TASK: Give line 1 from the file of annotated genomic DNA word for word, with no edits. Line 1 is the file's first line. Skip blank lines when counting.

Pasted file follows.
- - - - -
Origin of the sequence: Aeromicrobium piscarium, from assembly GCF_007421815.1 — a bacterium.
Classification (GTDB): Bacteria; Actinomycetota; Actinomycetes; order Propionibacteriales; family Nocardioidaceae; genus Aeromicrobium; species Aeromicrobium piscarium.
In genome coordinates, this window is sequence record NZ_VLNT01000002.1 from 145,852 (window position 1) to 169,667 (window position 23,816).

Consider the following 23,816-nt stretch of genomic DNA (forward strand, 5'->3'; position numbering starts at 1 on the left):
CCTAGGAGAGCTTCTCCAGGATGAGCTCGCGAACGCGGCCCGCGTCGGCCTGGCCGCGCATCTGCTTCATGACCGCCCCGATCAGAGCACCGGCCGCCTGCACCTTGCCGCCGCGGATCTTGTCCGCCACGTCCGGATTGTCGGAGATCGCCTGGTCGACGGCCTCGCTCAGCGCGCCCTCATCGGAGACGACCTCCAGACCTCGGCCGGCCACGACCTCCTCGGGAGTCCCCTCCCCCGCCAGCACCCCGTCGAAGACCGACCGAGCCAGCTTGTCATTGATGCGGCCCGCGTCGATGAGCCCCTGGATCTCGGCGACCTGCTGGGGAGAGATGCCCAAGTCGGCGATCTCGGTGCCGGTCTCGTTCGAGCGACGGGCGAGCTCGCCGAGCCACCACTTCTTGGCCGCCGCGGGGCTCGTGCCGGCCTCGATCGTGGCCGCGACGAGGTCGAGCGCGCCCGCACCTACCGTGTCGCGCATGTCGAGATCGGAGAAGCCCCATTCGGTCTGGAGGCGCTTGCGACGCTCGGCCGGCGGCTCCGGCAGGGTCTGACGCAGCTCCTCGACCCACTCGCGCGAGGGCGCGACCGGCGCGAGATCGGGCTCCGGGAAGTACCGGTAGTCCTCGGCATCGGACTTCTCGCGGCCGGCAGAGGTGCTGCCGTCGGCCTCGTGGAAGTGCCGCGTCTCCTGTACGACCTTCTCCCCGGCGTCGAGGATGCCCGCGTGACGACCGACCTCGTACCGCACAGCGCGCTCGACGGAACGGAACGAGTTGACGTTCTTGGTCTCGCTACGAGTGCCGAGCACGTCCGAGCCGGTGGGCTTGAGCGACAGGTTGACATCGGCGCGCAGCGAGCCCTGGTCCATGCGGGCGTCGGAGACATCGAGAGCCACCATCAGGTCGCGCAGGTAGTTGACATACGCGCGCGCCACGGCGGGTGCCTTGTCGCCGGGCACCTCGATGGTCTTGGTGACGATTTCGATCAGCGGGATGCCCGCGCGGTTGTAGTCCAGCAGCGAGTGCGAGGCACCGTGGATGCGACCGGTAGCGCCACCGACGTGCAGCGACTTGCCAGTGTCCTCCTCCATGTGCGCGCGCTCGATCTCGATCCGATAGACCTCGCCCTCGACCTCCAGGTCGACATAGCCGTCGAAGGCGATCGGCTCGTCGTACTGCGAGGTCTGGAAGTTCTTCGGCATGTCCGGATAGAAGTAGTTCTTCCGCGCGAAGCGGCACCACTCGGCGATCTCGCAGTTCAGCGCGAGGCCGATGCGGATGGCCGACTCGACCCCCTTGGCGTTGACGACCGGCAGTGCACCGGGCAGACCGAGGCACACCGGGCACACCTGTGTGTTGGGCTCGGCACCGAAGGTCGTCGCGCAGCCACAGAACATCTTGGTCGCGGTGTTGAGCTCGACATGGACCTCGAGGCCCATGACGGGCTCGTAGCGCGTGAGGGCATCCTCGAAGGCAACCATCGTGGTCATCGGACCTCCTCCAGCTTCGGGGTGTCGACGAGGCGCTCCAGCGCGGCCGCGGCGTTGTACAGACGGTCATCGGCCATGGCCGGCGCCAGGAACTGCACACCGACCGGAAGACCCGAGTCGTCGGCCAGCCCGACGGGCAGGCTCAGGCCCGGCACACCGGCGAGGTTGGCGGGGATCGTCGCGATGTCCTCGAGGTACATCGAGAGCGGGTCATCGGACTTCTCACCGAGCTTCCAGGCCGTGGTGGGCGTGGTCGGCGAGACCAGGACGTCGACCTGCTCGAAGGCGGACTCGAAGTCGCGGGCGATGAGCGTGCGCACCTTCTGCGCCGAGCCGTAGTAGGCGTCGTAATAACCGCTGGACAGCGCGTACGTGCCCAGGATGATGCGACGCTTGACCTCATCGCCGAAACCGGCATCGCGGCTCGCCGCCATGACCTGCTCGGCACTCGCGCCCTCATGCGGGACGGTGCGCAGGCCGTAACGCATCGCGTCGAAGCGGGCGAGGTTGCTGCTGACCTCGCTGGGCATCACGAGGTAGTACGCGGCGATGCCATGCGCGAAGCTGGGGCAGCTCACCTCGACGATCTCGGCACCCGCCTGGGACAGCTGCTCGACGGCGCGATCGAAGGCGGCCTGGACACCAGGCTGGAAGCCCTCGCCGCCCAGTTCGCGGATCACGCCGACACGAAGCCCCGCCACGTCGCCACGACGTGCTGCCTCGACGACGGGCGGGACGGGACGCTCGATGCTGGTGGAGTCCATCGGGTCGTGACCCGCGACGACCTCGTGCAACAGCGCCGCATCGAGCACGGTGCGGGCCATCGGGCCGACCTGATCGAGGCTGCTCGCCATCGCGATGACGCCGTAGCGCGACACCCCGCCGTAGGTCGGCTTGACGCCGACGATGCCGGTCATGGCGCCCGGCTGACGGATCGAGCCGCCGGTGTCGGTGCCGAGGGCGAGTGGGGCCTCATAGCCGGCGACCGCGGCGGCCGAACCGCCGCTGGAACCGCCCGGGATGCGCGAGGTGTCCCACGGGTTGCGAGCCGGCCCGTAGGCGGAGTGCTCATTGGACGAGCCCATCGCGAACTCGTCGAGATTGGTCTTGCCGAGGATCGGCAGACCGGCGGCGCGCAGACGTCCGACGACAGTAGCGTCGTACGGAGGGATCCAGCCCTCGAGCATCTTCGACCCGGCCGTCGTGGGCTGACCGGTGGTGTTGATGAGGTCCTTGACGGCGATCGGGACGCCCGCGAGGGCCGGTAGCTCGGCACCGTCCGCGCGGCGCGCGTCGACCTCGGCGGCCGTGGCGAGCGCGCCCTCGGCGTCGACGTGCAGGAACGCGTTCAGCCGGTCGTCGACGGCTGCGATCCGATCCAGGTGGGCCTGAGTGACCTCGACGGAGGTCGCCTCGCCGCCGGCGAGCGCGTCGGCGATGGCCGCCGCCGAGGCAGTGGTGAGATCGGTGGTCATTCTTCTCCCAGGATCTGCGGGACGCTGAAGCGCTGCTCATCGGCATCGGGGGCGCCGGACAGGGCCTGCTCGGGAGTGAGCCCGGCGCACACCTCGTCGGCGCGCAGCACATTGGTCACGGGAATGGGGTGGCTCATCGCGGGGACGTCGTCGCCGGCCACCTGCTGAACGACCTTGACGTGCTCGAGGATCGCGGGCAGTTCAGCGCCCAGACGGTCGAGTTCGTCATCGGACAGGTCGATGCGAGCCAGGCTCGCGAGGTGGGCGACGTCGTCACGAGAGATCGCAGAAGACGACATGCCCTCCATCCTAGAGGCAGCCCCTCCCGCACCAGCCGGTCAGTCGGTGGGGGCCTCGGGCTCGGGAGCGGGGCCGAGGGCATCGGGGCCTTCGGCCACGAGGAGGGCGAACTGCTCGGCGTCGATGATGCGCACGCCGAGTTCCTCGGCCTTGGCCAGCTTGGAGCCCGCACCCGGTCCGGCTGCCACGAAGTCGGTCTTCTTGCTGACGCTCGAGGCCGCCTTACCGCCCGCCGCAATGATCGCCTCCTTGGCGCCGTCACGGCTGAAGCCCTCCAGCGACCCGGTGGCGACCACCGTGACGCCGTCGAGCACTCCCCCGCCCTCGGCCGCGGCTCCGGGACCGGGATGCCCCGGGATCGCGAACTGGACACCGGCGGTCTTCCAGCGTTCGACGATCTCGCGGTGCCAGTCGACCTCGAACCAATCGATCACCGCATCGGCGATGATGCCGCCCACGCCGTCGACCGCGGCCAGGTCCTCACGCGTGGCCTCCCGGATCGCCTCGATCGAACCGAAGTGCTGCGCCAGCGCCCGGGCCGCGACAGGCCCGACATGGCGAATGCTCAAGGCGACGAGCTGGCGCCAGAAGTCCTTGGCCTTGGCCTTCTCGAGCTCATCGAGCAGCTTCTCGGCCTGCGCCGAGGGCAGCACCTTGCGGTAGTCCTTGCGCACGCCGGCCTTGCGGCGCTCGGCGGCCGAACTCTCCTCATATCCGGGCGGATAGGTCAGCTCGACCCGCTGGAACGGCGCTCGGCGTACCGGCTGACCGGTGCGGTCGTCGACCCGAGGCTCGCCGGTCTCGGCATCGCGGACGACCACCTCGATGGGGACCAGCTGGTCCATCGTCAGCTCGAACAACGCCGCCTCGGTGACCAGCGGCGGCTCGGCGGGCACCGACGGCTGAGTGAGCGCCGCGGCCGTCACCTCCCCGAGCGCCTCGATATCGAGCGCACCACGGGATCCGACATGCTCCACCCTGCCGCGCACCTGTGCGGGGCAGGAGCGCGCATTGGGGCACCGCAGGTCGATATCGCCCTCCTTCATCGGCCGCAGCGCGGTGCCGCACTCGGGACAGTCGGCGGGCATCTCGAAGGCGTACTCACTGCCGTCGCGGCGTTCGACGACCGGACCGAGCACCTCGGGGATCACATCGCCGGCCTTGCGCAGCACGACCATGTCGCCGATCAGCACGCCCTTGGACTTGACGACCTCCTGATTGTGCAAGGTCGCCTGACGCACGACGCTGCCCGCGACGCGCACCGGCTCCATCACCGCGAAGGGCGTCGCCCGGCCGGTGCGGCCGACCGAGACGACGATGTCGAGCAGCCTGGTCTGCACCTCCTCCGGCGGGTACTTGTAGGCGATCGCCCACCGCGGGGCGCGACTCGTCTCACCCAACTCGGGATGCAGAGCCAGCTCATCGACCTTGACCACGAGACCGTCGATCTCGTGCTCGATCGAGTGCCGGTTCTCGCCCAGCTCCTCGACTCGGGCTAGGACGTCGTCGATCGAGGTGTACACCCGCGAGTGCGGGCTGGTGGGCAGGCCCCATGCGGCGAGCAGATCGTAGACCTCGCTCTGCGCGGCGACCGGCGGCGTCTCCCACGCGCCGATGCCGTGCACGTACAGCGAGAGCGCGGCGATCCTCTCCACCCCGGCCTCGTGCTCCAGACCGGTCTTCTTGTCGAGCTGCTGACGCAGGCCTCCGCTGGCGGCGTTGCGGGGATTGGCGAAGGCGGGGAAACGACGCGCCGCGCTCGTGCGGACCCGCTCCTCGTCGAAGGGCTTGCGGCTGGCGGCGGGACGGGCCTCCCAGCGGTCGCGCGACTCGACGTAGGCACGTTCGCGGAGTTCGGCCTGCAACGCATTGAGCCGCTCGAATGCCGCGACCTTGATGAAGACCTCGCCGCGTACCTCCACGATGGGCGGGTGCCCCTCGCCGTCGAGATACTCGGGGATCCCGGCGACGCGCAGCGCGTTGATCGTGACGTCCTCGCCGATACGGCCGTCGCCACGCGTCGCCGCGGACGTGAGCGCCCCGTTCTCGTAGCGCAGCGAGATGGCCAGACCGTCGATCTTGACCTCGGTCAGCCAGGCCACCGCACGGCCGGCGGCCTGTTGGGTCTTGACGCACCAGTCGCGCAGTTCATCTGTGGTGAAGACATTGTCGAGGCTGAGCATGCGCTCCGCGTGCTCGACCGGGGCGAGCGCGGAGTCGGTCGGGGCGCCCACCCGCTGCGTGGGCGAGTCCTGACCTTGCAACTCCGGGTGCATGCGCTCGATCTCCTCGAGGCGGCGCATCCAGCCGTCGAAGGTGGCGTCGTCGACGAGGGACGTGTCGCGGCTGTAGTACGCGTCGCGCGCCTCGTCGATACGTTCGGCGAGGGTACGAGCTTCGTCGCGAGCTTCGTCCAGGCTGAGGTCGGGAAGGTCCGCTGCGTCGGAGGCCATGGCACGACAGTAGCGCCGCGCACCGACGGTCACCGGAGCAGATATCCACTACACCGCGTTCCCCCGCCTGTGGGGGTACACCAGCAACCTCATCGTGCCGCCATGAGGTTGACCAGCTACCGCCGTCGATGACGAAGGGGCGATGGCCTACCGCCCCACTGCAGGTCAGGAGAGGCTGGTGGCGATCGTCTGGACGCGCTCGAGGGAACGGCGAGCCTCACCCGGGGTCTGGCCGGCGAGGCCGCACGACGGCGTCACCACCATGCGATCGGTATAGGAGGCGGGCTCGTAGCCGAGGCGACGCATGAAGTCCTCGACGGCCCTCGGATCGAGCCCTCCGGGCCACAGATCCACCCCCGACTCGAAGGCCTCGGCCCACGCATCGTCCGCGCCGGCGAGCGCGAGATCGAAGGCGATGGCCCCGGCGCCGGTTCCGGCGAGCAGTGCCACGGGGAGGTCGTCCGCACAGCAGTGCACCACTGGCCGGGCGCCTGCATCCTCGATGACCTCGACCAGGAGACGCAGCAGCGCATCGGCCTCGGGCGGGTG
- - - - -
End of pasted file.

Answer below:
Origin of the sequence: Aeromicrobium piscarium, from assembly GCF_007421815.1 — a bacterium.